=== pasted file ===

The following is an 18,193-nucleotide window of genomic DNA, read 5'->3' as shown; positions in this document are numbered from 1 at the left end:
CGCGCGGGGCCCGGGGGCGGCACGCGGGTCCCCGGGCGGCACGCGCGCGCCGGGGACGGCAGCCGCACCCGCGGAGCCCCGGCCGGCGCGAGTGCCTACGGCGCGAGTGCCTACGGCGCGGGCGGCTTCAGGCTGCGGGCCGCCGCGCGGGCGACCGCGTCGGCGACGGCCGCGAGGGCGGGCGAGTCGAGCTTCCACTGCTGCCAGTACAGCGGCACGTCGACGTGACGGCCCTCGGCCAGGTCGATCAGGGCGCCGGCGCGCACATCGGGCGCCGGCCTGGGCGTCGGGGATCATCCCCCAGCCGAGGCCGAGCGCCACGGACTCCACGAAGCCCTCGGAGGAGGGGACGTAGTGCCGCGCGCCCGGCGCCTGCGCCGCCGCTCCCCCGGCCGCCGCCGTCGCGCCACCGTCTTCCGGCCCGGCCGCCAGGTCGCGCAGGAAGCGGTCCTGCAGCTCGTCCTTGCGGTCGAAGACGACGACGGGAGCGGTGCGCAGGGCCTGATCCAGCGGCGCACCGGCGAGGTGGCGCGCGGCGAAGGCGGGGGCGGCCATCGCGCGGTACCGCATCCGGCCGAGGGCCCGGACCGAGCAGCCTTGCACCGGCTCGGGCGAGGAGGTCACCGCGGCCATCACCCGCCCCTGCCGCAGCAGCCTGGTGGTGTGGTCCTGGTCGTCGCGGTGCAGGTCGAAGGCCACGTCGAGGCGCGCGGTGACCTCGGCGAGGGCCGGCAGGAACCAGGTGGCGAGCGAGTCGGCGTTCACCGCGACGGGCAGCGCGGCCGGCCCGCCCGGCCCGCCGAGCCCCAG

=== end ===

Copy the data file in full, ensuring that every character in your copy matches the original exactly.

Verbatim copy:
The following is an 18,193-nucleotide window of genomic DNA, read 5'->3' as shown; positions in this document are numbered from 1 at the left end:
CGCGCGGGGCCCGGGGGCGGCACGCGGGTCCCCGGGCGGCACGCGCGCGCCGGGGACGGCAGCCGCACCCGCGGAGCCCCGGCCGGCGCGAGTGCCTACGGCGCGAGTGCCTACGGCGCGGGCGGCTTCAGGCTGCGGGCCGCCGCGCGGGCGACCGCGTCGGCGACGGCCGCGAGGGCGGGCGAGTCGAGCTTCCACTGCTGCCAGTACAGCGGCACGTCGACGTGACGGCCCTCGGCCAGGTCGATCAGGGCGCCGGCGCGCACATCGGGCGCCGGCCTGGGCGTCGGGGATCATCCCCCAGCCGAGGCCGAGCGCCACGGACTCCACGAAGCCCTCGGAGGAGGGGACGTAGTGCCGCGCGCCCGGCGCCTGCGCCGCCGCTCCCCCGGCCGCCGCCGTCGCGCCACCGTCTTCCGGCCCGGCCGCCAGGTCGCGCAGGAAGCGGTCCTGCAGCTCGTCCTTGCGGTCGAAGACGACGACGGGAGCGGTGCGCAGGGCCTGATCCAGCGGCGCACCGGCGAGGTGGCGCGCGGCGAAGGCGGGGGCGGCCATCGCGCGGTACCGCATCCGGCCGAGGGCCCGGACCGAGCAGCCTTGCACCGGCTCGGGCGAGGAGGTCACCGCGGCCATCACCCGCCCCTGCCGCAGCAGCCTGGTGGTGTGGTCCTGGTCGTCGCGGTGCAGGTCGAAGGCCACGTCGAGGCGCGCGGTGACCTCGGCGAGGGCCGGCAGGAACCAGGTGGCGAGCGAGTCGGCGTTCACCGCGACGGGCAGCGCGGCCGGCCCGCCCGGCCCGCCGAGCCCCAG